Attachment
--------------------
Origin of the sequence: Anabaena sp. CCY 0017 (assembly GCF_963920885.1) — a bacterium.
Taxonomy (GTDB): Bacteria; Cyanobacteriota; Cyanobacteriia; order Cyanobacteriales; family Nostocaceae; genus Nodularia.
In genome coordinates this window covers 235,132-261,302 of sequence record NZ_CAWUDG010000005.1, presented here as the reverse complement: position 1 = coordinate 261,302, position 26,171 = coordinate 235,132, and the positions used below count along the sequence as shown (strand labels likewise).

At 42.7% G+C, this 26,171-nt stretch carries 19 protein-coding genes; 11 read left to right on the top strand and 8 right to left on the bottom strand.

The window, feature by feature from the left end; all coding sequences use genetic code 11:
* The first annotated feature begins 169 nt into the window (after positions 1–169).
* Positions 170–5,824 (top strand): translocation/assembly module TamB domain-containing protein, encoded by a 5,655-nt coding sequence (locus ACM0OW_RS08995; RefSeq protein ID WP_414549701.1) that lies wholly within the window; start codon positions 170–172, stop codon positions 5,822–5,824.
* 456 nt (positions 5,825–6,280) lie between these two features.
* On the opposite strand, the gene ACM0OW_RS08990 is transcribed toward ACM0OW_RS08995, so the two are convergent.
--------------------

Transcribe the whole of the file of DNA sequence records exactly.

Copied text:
Origin of the sequence: Anabaena sp. CCY 0017 (assembly GCF_963920885.1) — a bacterium.
Taxonomy (GTDB): Bacteria; Cyanobacteriota; Cyanobacteriia; order Cyanobacteriales; family Nostocaceae; genus Nodularia.
In genome coordinates this window covers 235,132-261,302 of sequence record NZ_CAWUDG010000005.1, presented here as the reverse complement: position 1 = coordinate 261,302, position 26,171 = coordinate 235,132, and the positions used below count along the sequence as shown (strand labels likewise).

At 42.7% G+C, this 26,171-nt stretch carries 19 protein-coding genes; 11 read left to right on the top strand and 8 right to left on the bottom strand.

The window, feature by feature from the left end; all coding sequences use genetic code 11:
* The first annotated feature begins 169 nt into the window (after positions 1–169).
* Positions 170–5,824 (top strand): translocation/assembly module TamB domain-containing protein, encoded by a 5,655-nt coding sequence (locus ACM0OW_RS08995; RefSeq protein ID WP_414549701.1) that lies wholly within the window; start codon positions 170–172, stop codon positions 5,822–5,824.
* 456 nt (positions 5,825–6,280) lie between these two features.
* On the opposite strand, the gene ACM0OW_RS08990 is transcribed toward ACM0OW_RS08995, so the two are convergent.